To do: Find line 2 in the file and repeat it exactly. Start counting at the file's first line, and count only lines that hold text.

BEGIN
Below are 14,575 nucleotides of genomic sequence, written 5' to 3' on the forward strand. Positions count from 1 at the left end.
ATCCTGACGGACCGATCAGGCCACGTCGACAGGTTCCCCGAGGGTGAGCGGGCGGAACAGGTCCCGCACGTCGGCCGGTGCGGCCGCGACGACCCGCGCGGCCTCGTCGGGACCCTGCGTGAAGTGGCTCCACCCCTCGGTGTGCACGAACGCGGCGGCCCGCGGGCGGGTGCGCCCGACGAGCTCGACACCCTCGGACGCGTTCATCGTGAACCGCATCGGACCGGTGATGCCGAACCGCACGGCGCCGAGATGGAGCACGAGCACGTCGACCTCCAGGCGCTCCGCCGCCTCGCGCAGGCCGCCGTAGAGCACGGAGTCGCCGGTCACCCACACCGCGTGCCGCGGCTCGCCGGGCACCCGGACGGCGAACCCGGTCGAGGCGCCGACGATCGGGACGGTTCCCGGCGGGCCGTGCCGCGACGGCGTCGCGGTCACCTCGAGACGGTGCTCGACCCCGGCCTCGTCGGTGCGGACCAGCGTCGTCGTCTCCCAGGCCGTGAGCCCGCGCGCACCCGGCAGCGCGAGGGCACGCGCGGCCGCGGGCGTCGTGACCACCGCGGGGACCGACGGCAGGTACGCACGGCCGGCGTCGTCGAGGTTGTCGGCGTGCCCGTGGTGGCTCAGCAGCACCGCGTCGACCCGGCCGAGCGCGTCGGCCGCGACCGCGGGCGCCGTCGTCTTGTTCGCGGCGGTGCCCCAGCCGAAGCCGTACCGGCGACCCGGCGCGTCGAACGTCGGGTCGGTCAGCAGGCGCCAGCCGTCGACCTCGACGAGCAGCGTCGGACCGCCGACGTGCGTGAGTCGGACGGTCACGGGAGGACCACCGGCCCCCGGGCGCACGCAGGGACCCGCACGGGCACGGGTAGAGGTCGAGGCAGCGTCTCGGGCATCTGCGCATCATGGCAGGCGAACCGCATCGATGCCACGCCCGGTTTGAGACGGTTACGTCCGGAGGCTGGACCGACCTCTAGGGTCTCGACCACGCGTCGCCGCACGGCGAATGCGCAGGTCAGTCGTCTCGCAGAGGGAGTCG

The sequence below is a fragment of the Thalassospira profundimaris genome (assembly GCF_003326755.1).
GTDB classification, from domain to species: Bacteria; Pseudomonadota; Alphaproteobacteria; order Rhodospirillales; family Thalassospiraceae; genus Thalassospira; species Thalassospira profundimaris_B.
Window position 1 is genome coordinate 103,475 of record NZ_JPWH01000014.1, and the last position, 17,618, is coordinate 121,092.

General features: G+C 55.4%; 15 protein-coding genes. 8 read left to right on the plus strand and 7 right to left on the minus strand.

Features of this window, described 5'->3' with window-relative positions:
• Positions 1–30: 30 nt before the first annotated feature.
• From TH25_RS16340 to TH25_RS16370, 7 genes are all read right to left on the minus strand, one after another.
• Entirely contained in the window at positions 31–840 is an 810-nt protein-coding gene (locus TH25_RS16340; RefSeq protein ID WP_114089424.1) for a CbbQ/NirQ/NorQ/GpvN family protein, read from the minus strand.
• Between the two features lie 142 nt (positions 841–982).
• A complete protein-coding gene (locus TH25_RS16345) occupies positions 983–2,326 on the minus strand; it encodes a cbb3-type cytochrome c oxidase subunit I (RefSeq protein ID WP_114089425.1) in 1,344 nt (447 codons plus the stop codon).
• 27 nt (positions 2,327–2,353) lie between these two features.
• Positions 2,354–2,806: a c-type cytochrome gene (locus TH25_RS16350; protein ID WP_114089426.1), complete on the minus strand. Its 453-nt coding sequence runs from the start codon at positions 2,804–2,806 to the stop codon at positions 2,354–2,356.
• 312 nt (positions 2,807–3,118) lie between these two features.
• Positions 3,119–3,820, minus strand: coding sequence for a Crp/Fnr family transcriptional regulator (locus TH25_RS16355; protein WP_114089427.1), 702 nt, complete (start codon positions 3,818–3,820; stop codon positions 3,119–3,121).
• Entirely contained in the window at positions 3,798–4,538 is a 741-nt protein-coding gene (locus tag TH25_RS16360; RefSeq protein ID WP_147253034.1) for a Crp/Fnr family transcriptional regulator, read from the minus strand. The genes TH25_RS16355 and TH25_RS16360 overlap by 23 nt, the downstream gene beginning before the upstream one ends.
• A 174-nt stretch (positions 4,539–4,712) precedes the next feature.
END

ATCCTGACGGACCGATCAGGCCACGTCGACAGGTTCCCCGAGGGTGAGCGGGCGGAACAGGTCCCGCACGTCGGCCGGTGCGGCCGCGACGACCCGCGCGGCCTCGTCGGGACCCTGCGTGAAGTGGCTCCACCCCTCGGTGTGCACGAACGCGGCGGCCCGCGGGCGGGTGCGCCCGACGAGCTCGACACCCTCGGACGCGTTCATCGTGAACCGCATCGGACCGGTGATGCCGAACCGCACGGCGCCGAGATGGAGCACGAGCACGTCGACCTCCAGGCGCTCCGCCGCCTCGCGCAGGCCGCCGTAGAGCACGGAGTCGCCGGTCACCCACACCGCGTGCCGCGGCTCGCCGGGCACCCGGACGGCGAACCCGGTCGAGGCGCCGACGATCGGGACGGTTCCCGGCGGGCCGTGCCGCGACGGCGTCGCGGTCACCTCGAGACGGTGCTCGACCCCGGCCTCGTCGGTGCGGACCAGCGTCGTCGTCTCCCAGGCCGTGAGCCCGCGCGCACCCGGCAGCGCGAGGGCACGCGCGGCCGCGGGCGTCGTGACCACCGCGGGGACCGACGGCAGGTACGCACGGCCGGCGTCGTCGAGGTTGTCGGCGTGCCCGTGGTGGCTCAGCAGCACCGCGTCGACCCGGCCGAGCGCGTCGGCCGCGACCGCGGGCGCCGTCGTCTTGTTCGCGGCGGTGCCCCAGCCGAAGCCGTACCGGCGACCCGGCGCGTCGAACGTCGGGTCGGTCAGCAGGCGCCAGCCGTCGACCTCGACGAGCAGCGTCGGACCGCCGACGTGCGTGAGTCGGACGGTCACGGGAGGACCACCGGCCCCCGGGCGCACGCAGGGACCCGCACGGGCACGGGTAGAGGTCGAGGCAGCGTCTCGGGCATCTGCGCATCATGGCAGGCGAACCGCATCGATGCCACGCCCGGTTTGAGACGGTTACGTCCGGAGGCTGGACCGACCTCTAGGGTCTCGACCACGCGTCGCCGCACGGCGAATGCGCAGGTCAGTCGTCTCGCAGAGGGAGTCG